President Trump’s request to keep tax returns secret is dismissed

Sara Avery | Staff Writer

President Donald Trump might have to hand over his personal and corporate tax returns for the state of New York after a federal judge blocked his request to keep them hidden. 

United States District Judge Victor Marrero dismissed the lawsuit, saying that President Trump’s claims of immunity from criminal investigations oppose the constitution. According to CBS News, the decision could result in the president releasing eight years’ worth of tax returns to Manhattan District Attorney Cyrus R. Vance Jr., who is investigating allegations of hush money being paid to women who have claimed to have had affairs with President Trump. 

“The truth will come out,” said Alea Hudson, an HU sophomore criminology major from Edgewater, Maryland. “All his lies over the years are starting to unravel, and he’s going to get caught up.” 

For now, the president will not have to submit his returns as his lawyers appealed the verdict and received a temporary stay of decision from the U.S. Court of Appeals for the Second Circuit, according to official court documents. If the court decides to continue proceedings, according to CNBC, the released tax documents could also provide insight into Trump’s income. 

However, the returns potentially being granted to Vance does not mean that they will become public. 

According to CNN, the president’s lawyers have stated that they believe the investigation is politically motivated, because Vance is a Democrat, and that the investigation needs to be stopped since a president should be immune from criminal probes so long as he holds the office. 

President Trump expressed his opinion about the situation by tweeting, “The Radical Left Democrats have failed on all fronts so now they are pushing local New York City and State Democrat prosecutors to go get President Trump.”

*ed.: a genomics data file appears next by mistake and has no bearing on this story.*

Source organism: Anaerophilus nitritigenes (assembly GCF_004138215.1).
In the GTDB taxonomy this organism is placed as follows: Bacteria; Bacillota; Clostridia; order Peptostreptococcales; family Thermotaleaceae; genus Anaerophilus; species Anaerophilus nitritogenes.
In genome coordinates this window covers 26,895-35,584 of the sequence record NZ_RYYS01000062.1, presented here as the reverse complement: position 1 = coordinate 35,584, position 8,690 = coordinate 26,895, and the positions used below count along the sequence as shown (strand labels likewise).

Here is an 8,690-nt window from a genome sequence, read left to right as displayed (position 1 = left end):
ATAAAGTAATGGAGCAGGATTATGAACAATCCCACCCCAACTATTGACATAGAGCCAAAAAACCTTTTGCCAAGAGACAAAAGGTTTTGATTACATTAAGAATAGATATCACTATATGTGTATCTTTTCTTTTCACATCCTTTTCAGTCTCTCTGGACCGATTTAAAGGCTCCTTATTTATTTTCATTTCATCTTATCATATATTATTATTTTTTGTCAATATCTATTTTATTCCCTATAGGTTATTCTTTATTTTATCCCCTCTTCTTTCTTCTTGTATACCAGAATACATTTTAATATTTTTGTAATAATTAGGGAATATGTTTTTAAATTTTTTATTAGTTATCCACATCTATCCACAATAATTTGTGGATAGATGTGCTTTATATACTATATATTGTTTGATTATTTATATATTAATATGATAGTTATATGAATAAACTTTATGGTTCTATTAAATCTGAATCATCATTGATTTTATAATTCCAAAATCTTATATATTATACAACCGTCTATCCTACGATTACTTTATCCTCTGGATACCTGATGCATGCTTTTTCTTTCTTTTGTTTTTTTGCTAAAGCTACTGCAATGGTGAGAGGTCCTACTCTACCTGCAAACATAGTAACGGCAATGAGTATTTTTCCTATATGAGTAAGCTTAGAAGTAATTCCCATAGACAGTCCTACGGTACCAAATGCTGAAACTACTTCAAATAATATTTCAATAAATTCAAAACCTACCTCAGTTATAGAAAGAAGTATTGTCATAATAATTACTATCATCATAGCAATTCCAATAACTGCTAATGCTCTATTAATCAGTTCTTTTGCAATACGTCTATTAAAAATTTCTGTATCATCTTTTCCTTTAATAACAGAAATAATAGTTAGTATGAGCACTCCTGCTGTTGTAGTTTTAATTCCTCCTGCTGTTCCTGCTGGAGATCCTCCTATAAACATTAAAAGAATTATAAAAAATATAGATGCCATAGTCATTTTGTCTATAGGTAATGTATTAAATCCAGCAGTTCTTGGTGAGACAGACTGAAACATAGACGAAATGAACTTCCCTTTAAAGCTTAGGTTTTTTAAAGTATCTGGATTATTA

The judge’s ruling comes as the threat of impeachment continues to increase after a second whistleblower has come forward, corroborating the story of the first. The initial whis- tleblower ignited the impeachment inquiry by bringing evidence that the President attempted to use Ukrainian leaders to investigate Joe Biden. The president and his administration have adamantly advocated their innocence and have continuously stated that they will not cooperate with house democrats during the proceedings, unless “the rules are fair,” according to CNN.

“Of course, he wants to fight it off as long as he can,” said Las Vegas native and HU sophomore journalism major Ciara White-Sparks. “He wants to keep his presidency, and if he’s impeached, he’ll be done.” 

Phone calls and personal public statements made by President Trump have become the key evidence that congressional investigators have focused on to ascertain whether the president behaved unethically, in a quid pro quo. 

“The actions taken to date by the president have seriously violated the constitution,” said House Speaker Nancy Pelosi in a televised news conference last month announcing the official impeachment inquiry. “He must be held accountable. No one is above the law.”

According to CNN, Trump has defied the constitution more than once during his presidency, including disregarding immigrant’s rights to due process, profiting from the presidency, and obstructing justice. If President Trump is found guilty of committing impeachable offenses, outlined by the constitution as “high crimes and misdemeanors,” then the Senate will hold a hearing in which a majority two-thirds must vote for a conviction. If that majority is reached, the worst thing the Senate can do is remove the president from office, but they cannot press criminal charges, although he is subject to face charges later. If the majority is not reached, then the president can remain in office and continue governing. In both the impeachment inquiry and the tax return investigation, President Trump has maintained that he did nothing wrong and that these are attempts to slander his character. 


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